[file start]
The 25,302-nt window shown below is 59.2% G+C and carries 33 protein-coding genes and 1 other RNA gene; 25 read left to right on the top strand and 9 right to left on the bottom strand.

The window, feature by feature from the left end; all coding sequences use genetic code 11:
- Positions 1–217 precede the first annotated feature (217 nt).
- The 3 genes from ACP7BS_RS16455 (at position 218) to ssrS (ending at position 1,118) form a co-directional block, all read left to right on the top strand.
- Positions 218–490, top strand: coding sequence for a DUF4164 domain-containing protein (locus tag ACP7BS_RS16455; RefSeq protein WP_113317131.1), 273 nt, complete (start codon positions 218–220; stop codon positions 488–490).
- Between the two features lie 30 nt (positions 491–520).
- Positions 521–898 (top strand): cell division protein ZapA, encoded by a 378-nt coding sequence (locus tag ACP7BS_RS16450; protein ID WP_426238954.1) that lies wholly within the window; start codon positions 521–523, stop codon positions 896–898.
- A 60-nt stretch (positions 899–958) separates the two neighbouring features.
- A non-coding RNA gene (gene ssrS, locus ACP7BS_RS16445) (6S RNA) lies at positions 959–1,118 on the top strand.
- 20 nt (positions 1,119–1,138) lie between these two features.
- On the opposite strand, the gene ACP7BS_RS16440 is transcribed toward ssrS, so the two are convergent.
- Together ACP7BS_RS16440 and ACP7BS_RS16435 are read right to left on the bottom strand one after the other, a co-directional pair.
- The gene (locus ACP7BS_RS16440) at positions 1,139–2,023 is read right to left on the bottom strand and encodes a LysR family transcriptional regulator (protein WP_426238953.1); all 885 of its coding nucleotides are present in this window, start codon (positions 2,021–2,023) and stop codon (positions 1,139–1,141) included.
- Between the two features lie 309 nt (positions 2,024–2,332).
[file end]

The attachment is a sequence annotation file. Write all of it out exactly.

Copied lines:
The 25,302-nt window shown below is 59.2% G+C and carries 33 protein-coding genes and 1 other RNA gene; 25 read left to right on the top strand and 9 right to left on the bottom strand.

The window, feature by feature from the left end; all coding sequences use genetic code 11:
- Positions 1–217 precede the first annotated feature (217 nt).
- The 3 genes from ACP7BS_RS16455 (at position 218) to ssrS (ending at position 1,118) form a co-directional block, all read left to right on the top strand.
- Positions 218–490, top strand: coding sequence for a DUF4164 domain-containing protein (locus tag ACP7BS_RS16455; RefSeq protein WP_113317131.1), 273 nt, complete (start codon positions 218–220; stop codon positions 488–490).
- Between the two features lie 30 nt (positions 491–520).
- Positions 521–898 (top strand): cell division protein ZapA, encoded by a 378-nt coding sequence (locus tag ACP7BS_RS16450; protein ID WP_426238954.1) that lies wholly within the window; start codon positions 521–523, stop codon positions 896–898.
- A 60-nt stretch (positions 899–958) separates the two neighbouring features.
- A non-coding RNA gene (gene ssrS, locus ACP7BS_RS16445) (6S RNA) lies at positions 959–1,118 on the top strand.
- 20 nt (positions 1,119–1,138) lie between these two features.
- On the opposite strand, the gene ACP7BS_RS16440 is transcribed toward ssrS, so the two are convergent.
- Together ACP7BS_RS16440 and ACP7BS_RS16435 are read right to left on the bottom strand one after the other, a co-directional pair.
- The gene (locus ACP7BS_RS16440) at positions 1,139–2,023 is read right to left on the bottom strand and encodes a LysR family transcriptional regulator (protein WP_426238953.1); all 885 of its coding nucleotides are present in this window, start codon (positions 2,021–2,023) and stop codon (positions 1,139–1,141) included.
- Between the two features lie 309 nt (positions 2,024–2,332).